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2014 Nissan Versa Note Debut

Nissan puts the Versa hatch into its rightful pecking order.


2014 Nissan Versa Note Research Click to hide

What's New

When the 2013 Nissan Versa sedan debuted last year, conspicuously absent was the Versa hatchback, one of the model's better sellers. However, Nissan is rectifying the situation with the 2014 Nissan Versa Note. "Note" is what the Versa hatchback is called in the rest of the world, and like the Versa sedan, it offers up a surprisingly large interior and premium technological features, but at a lower price than most of its competition.

Who It's For

Tiny cars like the Chevrolet Spark have started trickling into the U.S. with surprising utility, a compelling price, and a new-car warranty. The Nissan Versa Note competes with such cars in price, despite having markedly greater interior space. On the other hand, the Versa Note also competes against larger vehicles, such as the Hyundai Accent and Chevrolet Sonic, but for thousands less for an entry-level model.

Nissan Versa--and Versa Note customers by extension--fall into three distinct segments: Value-minded drivers who want cheap transportation, people purchasing their first new car, or people whose parents are buying them a new car. Each of them will find a car whose features meet their needs and whose price fits well within budget. Because there's not much cheaper on the market than the Versa as it is.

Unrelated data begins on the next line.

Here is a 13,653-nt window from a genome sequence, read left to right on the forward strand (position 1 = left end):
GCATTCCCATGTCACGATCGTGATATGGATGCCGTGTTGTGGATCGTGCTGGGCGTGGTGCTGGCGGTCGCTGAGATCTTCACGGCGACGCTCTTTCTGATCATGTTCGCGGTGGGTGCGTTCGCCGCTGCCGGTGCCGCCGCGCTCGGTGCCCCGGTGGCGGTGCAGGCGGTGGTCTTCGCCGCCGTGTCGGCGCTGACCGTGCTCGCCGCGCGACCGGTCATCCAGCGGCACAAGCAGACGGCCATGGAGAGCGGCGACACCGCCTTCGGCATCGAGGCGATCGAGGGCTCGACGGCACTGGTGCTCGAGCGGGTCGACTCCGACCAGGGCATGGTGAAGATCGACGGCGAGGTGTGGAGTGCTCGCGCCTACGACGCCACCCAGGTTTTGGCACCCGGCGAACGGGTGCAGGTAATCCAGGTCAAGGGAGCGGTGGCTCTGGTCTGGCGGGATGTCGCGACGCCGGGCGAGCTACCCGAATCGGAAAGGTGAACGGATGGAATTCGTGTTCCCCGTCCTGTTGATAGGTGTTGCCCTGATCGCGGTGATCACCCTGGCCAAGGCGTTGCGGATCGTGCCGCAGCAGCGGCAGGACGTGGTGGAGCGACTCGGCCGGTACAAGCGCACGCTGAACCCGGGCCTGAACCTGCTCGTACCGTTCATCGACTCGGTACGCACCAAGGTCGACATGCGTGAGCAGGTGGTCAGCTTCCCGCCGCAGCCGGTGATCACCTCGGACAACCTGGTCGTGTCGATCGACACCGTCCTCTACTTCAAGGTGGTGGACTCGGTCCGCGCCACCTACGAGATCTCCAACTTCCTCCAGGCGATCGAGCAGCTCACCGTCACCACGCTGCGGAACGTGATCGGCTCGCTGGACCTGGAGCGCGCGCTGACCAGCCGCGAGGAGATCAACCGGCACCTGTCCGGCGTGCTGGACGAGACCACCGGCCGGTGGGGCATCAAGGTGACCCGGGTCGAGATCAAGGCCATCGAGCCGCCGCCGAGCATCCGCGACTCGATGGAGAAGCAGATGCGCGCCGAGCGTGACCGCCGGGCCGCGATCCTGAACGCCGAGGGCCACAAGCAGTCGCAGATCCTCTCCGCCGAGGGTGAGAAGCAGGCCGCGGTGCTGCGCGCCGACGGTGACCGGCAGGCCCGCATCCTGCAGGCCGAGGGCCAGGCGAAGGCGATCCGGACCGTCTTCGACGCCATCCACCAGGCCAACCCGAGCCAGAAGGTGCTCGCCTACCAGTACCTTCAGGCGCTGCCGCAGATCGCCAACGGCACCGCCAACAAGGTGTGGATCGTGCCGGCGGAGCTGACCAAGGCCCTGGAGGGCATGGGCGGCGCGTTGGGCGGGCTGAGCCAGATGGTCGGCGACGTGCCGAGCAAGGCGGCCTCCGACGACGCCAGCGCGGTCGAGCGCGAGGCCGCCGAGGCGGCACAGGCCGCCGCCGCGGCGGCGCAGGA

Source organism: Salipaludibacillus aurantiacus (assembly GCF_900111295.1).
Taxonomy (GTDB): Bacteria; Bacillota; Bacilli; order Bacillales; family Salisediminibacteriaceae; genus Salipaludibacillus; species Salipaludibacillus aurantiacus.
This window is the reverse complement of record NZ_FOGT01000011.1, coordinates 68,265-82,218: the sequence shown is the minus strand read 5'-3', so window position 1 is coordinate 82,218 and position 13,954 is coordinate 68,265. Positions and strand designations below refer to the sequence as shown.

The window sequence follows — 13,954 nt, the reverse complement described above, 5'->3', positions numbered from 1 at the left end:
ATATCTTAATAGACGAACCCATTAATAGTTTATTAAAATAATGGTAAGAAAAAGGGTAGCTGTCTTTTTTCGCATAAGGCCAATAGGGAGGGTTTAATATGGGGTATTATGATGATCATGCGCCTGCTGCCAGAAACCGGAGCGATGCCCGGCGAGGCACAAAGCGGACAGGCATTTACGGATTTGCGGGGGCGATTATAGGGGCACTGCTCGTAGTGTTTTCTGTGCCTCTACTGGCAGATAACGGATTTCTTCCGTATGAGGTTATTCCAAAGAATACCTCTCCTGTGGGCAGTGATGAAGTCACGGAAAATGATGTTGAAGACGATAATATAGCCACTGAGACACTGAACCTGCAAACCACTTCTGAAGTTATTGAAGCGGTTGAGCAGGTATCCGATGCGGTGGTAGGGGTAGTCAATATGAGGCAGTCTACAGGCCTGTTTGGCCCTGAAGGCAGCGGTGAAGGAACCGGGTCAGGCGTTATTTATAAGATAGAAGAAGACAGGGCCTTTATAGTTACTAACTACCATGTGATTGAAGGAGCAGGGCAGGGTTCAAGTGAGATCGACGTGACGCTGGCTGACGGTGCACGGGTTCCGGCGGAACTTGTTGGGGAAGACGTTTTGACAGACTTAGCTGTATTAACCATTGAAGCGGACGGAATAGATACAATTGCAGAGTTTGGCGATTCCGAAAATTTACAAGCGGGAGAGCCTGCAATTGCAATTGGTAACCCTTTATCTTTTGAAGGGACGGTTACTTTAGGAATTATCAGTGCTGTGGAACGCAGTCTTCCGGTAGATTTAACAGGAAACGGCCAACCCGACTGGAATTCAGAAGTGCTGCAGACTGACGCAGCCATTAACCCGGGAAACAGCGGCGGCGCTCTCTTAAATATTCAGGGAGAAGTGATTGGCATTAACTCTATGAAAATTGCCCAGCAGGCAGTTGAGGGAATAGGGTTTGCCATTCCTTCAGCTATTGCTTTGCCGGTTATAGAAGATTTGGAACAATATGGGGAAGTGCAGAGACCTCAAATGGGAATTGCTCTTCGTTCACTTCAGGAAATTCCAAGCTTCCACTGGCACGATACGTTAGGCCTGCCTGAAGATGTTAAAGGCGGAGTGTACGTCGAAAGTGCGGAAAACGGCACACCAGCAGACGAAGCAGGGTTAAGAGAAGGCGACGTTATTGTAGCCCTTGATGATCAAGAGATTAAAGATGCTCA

Key Features

The 2014 Nissan Versa Note features a new-to-Nissan design element it calls the "Squash line" that helps break up the visual height often seen in tall hatchbacks. In addition, the Versa Note comes with:
  • An adjustable cargo floor height.
  • Available Nissan Connect with navigation, Bluetooth, and a hands-free text messaging assistant.
  • Rearview and available Around View monitors for parking assistance.
  • Available heated cloth seats.

What We Think

In Nissan's hierarchy, buyers had no reason to step up the Sentra when the Versa offered much of the space, functionality, and performance at substantially less money. Nissan had to change the Versa and Sentra, which it did quite successfully, evidenced by the Versa's class-leading sales in 2012.

The Nissan Versa Note has all the technology young shoppers want in a usable package. The Versa Note has garnered praise in Europe, despite going largely unnoticed by the buying public. Will it be good enough for us generally hatch-averse Americans? We'll see later this year when it goes on sale here.

Back to Auto Show Coverage: Detroit 2013

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